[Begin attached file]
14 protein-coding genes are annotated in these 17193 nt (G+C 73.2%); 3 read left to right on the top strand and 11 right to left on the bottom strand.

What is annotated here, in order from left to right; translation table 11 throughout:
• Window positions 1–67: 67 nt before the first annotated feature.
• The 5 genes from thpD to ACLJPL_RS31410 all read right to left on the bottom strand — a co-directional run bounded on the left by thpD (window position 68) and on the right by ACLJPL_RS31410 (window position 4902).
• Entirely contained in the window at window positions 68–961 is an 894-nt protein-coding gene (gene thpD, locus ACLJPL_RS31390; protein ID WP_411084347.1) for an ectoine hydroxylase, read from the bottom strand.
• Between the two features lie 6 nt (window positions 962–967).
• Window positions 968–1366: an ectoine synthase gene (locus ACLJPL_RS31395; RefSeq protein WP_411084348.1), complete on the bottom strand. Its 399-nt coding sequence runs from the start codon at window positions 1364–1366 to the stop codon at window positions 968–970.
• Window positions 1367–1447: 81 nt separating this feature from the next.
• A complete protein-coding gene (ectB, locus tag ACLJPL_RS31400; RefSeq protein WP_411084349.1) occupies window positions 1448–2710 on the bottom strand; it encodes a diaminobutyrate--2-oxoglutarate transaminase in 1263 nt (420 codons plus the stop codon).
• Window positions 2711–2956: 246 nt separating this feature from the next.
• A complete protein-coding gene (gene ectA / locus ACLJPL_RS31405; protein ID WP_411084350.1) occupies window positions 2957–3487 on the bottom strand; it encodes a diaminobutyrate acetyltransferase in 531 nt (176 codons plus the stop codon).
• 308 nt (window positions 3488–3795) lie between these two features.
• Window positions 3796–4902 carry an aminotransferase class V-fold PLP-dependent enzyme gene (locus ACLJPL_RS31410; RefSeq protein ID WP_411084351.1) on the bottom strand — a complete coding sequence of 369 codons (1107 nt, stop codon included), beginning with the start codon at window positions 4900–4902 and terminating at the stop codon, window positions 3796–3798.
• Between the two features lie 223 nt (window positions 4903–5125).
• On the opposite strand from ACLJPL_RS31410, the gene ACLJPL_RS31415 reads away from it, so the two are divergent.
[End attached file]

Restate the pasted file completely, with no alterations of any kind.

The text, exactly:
14 protein-coding genes are annotated in these 17193 nt (G+C 73.2%); 3 read left to right on the top strand and 11 right to left on the bottom strand.

What is annotated here, in order from left to right; translation table 11 throughout:
• Window positions 1–67: 67 nt before the first annotated feature.
• The 5 genes from thpD to ACLJPL_RS31410 all read right to left on the bottom strand — a co-directional run bounded on the left by thpD (window position 68) and on the right by ACLJPL_RS31410 (window position 4902).
• Entirely contained in the window at window positions 68–961 is an 894-nt protein-coding gene (gene thpD, locus ACLJPL_RS31390; protein ID WP_411084347.1) for an ectoine hydroxylase, read from the bottom strand.
• Between the two features lie 6 nt (window positions 962–967).
• Window positions 968–1366: an ectoine synthase gene (locus ACLJPL_RS31395; RefSeq protein WP_411084348.1), complete on the bottom strand. Its 399-nt coding sequence runs from the start codon at window positions 1364–1366 to the stop codon at window positions 968–970.
• Window positions 1367–1447: 81 nt separating this feature from the next.
• A complete protein-coding gene (ectB, locus tag ACLJPL_RS31400; RefSeq protein WP_411084349.1) occupies window positions 1448–2710 on the bottom strand; it encodes a diaminobutyrate--2-oxoglutarate transaminase in 1263 nt (420 codons plus the stop codon).
• Window positions 2711–2956: 246 nt separating this feature from the next.
• A complete protein-coding gene (gene ectA / locus ACLJPL_RS31405; protein ID WP_411084350.1) occupies window positions 2957–3487 on the bottom strand; it encodes a diaminobutyrate acetyltransferase in 531 nt (176 codons plus the stop codon).
• 308 nt (window positions 3488–3795) lie between these two features.
• Window positions 3796–4902 carry an aminotransferase class V-fold PLP-dependent enzyme gene (locus ACLJPL_RS31410; RefSeq protein ID WP_411084351.1) on the bottom strand — a complete coding sequence of 369 codons (1107 nt, stop codon included), beginning with the start codon at window positions 4900–4902 and terminating at the stop codon, window positions 3796–3798.
• Between the two features lie 223 nt (window positions 4903–5125).
• On the opposite strand from ACLJPL_RS31410, the gene ACLJPL_RS31415 reads away from it, so the two are divergent.